The HP Spectre x360 14 was another interesting notebook I reviewed in 2021. As the first HP laptop I had used in some time, it served as my personal reintroduction to the brand. I thought it did a lot of things extremely well. The first thing you’ll notice about this laptop is its overall design and premium aesthetic. I really enjoyed the device’s unique 3:2 aspect ratio with the 3K x 2K OLED display and found that it really improved the overall quality of the experience. I believe that the Spectre x360 14 is the perfect day-to-day laptop for most people. It comes with two USB Type-C Thunderbolt 4 ports and a full-size USB port, but, once again, no Type-C ports for charging on the left-hand side of the device. That said, HP did implement an interestingly angled Type-C port in the back right corner of the laptop. This innovation should help draw the charging cable away from a user’s hand if they are using a mouse, while also making it less visible behind the laptop. Overall, it was quite evident from the laptop’s consistent performance and overall experience that a lot of work went into this system. It was also one of the first laptops to come out of the Intel Evo program and both companies clearly spent a lot of time ensuring a great experience. 

Gaming – Alienware X17

The powerful Alienware X17 was probably my favorite gaming notebook of the year, due to its many exciting features and a form factor that was much thinner than expected. While it still weighs a hefty 6.65 lbs., there’s a reason for that—it sports an 11th Gen Core i9 11980HK, an NVIDIA RTX 3080 and 32GB of RAM. These features effectively make it an even thinner desktop replacement than Alienware’s niche Area-51M laptops, which themselves provided a stellar gaming experience at the cost of size and weight of their desktop counterparts. This performance level is still in high demand, and I think Alienware was right to include all the new bells and whistles. The X17 was also the first laptop to get Cherry’s new mechanical switches for keyboards and I must say, to date, no other laptop typing experience has even remotely come close. It is well worth the $50 upgrade, in my opinion. The Alienware X17 is the only laptop I consider for gaming on-the-go. That said, I hope that GaN charging comes to high-end gaming laptops with higher TDPs—at this point the power adapter is the clunkiest part of the experience.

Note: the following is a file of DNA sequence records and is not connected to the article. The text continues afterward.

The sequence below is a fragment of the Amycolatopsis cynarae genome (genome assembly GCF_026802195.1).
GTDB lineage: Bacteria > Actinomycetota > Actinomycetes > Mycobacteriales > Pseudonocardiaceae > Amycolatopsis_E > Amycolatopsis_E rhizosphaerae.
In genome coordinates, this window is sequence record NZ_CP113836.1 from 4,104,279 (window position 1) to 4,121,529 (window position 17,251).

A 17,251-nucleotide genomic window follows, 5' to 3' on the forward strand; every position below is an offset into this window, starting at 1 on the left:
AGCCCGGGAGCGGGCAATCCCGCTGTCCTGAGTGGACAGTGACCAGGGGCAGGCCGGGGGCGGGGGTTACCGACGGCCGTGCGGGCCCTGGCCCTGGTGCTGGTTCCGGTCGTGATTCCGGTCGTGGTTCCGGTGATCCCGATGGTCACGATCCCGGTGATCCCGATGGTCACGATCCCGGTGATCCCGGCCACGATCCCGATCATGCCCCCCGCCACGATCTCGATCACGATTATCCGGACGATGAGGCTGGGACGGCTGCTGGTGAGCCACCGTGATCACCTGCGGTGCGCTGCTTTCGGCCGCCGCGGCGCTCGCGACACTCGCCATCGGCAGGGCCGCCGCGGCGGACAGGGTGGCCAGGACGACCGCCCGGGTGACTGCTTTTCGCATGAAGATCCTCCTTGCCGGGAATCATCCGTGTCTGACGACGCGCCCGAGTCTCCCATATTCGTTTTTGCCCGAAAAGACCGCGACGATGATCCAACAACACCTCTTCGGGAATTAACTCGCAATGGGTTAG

Convertible – Surface Laptop Studio

Microsoft Surface Laptop Studio MICROSOFT

The Surface Laptop Studio gets accolades for its elegant design, function and durability. I hadn’t used a Surface laptop before, but I was pleasantly surprised by the Surface Laptop Studio experience and its native Windows 11 integration. I think it is very hard to separate the Surface Laptop Studio software experience from Windows 11, but I would say that overall, it has been positive. While I’m not in a rush to upgrade my PCs to Windows 11, I do enjoy using it on the Surface Laptop Studio. I have found myself consuming more content in more places on the Surface Laptop Studio. Additionally, I’ve been using the tent mode more than I have on any other convertible. I also found myself using the pen more and appreciated the ability to stow it magnetically and securely under the touchpad.